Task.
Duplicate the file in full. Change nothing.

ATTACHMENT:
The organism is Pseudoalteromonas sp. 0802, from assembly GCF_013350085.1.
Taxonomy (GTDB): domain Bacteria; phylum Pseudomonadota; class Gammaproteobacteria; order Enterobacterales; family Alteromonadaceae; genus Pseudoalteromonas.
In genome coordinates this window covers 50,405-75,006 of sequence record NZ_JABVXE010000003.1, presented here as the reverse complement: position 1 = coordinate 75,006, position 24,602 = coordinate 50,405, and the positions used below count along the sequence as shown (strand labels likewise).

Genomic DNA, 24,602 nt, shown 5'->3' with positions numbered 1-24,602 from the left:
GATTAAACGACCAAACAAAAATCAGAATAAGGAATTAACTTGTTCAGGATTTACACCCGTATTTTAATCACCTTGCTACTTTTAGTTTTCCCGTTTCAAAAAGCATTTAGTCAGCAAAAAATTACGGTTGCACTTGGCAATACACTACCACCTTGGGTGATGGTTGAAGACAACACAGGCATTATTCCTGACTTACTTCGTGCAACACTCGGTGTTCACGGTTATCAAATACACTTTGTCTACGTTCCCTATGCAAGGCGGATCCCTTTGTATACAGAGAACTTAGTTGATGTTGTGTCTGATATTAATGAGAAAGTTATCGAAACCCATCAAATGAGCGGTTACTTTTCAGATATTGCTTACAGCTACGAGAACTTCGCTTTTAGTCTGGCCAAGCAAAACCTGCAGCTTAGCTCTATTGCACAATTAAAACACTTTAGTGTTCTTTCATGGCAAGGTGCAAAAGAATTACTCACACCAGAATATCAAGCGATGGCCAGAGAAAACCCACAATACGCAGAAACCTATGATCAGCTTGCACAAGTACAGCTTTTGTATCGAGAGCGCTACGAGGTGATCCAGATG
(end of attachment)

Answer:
The organism is Pseudoalteromonas sp. 0802, from assembly GCF_013350085.1.
Taxonomy (GTDB): domain Bacteria; phylum Pseudomonadota; class Gammaproteobacteria; order Enterobacterales; family Alteromonadaceae; genus Pseudoalteromonas.
In genome coordinates this window covers 50,405-75,006 of sequence record NZ_JABVXE010000003.1, presented here as the reverse complement: position 1 = coordinate 75,006, position 24,602 = coordinate 50,405, and the positions used below count along the sequence as shown (strand labels likewise).

Genomic DNA, 24,602 nt, shown 5'->3' with positions numbered 1-24,602 from the left:
GATTAAACGACCAAACAAAAATCAGAATAAGGAATTAACTTGTTCAGGATTTACACCCGTATTTTAATCACCTTGCTACTTTTAGTTTTCCCGTTTCAAAAAGCATTTAGTCAGCAAAAAATTACGGTTGCACTTGGCAATACACTACCACCTTGGGTGATGGTTGAAGACAACACAGGCATTATTCCTGACTTACTTCGTGCAACACTCGGTGTTCACGGTTATCAAATACACTTTGTCTACGTTCCCTATGCAAGGCGGATCCCTTTGTATACAGAGAACTTAGTTGATGTTGTGTCTGATATTAATGAGAAAGTTATCGAAACCCATCAAATGAGCGGTTACTTTTCAGATATTGCTTACAGCTACGAGAACTTCGCTTTTAGTCTGGCCAAGCAAAACCTGCAGCTTAGCTCTATTGCACAATTAAAACACTTTAGTGTTCTTTCATGGCAAGGTGCAAAAGAATTACTCACACCAGAATATCAAGCGATGGCCAGAGAAAACCCACAATACGCAGAAACCTATGATCAGCTTGCACAAGTACAGCTTTTGTATCGAGAGCGCTACGAGGTGATCCAGATG